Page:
Monday, September 10, 2007

Iraqi Attitudes

I referenced this Iraqi opinion poll in my earlier post today on Iraq in the news, but Marc Lynch dissects the truly depressing numbers:

Has Petraeus's counter-insurgency strategy and the surge won respect for the American presence? No. Only 15% express confidence in US/UK occupation forces, down from 18% in February, with 58% expressing "no confidence at all" - the highest in any of these surveys dating back to 2003. 80% say that the US has done a bad job in Iraq. 79% oppose the presence of Coalition forces in Iraq. 72% say that the presence of US forces is making security worse.

When should US forces leave? 47% say "leave immediately" - by far the highest support for immediate departure on record (it was 35% in February). 34% say stay until security is restored, 10% say stay until the Iraqi government is stronger. Only 2% say "remain longer but leave eventually".

What about the Sunnis, whose Great Awakenings and embrace of the United States has become the centerpiece of the Petraeus strategy and the great hope of KaganWorld? Only 1% of Sunnis say they have confidence in American forces. Only 1% of Sunnis support the American presence in Iraq. Only 1% of Sunnis say that security has improved in Iraq as a whole in the last 6 months. 72% of Sunnis say that the US forces should leave immediately. 95% of Sunnis say that the presence of US troops makes security worse. 93% still see attacks on coalition forces as acceptable.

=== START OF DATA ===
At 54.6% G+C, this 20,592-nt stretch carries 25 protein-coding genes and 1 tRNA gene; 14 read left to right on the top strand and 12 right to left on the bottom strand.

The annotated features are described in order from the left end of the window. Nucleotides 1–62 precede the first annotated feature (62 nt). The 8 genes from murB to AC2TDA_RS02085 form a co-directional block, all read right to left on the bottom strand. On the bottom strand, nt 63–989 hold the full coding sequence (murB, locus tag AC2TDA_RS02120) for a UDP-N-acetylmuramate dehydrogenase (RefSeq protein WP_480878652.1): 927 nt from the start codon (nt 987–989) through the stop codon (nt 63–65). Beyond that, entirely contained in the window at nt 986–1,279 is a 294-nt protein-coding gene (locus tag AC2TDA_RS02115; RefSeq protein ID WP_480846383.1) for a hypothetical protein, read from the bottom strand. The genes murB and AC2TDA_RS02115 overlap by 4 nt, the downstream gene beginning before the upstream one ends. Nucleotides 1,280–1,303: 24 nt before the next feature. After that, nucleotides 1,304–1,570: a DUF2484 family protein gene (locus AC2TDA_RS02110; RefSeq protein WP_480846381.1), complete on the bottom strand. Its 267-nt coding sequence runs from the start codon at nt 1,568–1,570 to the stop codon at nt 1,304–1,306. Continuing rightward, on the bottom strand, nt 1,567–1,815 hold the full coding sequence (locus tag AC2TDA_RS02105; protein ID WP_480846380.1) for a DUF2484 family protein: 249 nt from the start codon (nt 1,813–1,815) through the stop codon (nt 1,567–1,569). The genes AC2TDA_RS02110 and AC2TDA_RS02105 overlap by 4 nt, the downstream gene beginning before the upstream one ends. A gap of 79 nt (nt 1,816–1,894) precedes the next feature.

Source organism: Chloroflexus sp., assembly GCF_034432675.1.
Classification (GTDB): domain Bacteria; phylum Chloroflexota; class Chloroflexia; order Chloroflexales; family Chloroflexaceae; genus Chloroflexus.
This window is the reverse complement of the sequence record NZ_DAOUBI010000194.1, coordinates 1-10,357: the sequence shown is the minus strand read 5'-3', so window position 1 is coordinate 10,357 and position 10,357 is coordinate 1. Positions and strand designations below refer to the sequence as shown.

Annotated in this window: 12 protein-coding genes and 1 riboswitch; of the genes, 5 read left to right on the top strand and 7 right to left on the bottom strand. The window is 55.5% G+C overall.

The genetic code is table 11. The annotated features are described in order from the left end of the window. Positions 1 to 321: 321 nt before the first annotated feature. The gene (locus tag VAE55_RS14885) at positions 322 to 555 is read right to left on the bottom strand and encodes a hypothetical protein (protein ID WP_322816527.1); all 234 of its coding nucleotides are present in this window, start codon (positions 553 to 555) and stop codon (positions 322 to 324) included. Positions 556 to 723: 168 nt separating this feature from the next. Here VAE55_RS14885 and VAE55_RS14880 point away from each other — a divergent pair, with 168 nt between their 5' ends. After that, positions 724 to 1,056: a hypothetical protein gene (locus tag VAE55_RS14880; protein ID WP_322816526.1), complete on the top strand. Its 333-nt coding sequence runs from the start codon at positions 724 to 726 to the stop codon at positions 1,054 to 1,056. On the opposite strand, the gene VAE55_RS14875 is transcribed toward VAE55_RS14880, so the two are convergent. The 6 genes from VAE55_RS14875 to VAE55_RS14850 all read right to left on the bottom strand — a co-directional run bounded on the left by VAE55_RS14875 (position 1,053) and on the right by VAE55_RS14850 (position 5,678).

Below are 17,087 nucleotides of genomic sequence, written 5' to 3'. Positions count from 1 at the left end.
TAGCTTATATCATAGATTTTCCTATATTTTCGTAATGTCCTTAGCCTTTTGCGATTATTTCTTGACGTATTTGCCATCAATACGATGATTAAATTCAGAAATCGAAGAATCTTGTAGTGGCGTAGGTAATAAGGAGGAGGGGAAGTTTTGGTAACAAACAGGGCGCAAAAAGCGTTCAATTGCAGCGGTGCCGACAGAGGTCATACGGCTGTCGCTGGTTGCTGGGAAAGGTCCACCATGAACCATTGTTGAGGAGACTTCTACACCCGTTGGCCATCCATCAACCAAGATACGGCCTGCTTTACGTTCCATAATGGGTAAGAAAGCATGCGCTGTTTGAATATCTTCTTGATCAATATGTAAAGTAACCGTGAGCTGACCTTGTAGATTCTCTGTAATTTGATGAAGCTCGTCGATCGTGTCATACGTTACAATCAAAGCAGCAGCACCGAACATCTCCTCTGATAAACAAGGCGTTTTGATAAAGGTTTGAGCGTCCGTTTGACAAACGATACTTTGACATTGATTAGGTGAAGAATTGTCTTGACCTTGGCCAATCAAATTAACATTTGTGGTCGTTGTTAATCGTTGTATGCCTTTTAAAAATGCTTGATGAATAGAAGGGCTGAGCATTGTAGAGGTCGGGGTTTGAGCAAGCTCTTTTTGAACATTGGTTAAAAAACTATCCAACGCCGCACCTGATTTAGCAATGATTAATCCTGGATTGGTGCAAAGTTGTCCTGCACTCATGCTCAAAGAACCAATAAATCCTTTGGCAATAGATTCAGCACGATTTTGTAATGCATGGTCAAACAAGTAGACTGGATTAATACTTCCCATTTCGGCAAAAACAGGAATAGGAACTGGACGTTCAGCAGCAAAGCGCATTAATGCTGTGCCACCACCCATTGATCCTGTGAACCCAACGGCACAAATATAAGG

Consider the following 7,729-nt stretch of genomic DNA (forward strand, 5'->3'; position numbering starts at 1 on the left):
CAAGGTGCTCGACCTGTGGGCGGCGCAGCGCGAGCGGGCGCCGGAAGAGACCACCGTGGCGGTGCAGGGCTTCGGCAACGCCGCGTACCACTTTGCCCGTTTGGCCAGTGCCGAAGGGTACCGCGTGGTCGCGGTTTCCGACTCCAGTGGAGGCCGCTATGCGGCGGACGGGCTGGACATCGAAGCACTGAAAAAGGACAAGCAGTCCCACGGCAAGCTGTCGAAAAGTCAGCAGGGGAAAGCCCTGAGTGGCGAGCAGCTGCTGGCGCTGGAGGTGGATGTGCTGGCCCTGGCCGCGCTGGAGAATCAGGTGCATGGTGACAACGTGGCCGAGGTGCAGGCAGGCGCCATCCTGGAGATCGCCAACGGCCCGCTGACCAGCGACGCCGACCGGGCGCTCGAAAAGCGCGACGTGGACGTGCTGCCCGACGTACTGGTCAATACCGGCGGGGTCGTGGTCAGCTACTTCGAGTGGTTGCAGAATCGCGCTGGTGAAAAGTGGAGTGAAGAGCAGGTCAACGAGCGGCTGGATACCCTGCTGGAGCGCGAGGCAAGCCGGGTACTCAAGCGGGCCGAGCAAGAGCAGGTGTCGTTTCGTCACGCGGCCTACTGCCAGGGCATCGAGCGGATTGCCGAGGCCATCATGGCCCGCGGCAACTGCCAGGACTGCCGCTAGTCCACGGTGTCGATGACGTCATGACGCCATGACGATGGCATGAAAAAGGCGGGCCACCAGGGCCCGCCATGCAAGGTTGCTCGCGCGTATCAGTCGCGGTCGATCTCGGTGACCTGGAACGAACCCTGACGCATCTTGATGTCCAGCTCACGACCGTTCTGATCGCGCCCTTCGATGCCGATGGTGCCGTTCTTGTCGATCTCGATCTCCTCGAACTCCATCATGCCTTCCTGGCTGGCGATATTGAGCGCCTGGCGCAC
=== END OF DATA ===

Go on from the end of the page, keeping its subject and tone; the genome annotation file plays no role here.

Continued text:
Interestingly, about as many Iraqis as Americans support us staying in Iraq until the country is stable and secure.

Now I'm going to admit that when it comes to occupying other people's countries, you generally don't make decisions on whether to stay or go based on whether or not they actually want you there. It's not as if we asked the opinions of the Japanese or the Germans before we proceeded to rebuild their countries over a period of about ten years.

That being said, Iraq is not like either of those two situations. A fragile security situation has deteriorated over a period of four and a half years, and we have been almost entirely ineffective at stopping it outside of areas so heavily concentrated with soldiers that normal life cannot take place there. Providing security to the Iraqi people was about the only way we had to "buy" our legitimacy in their country, and we have mostly failed in that respect. This polling data is a reflection of this failure, and a reflection of the unwillingness of the Iraqis to wait for us to clean up the mess we made. This is important because at this point, we cannot hope to bring stability to Iraq without the cooperation/acquiescence of a majority of Iraqis. And that, as the poll makes clear, we simply do not have.

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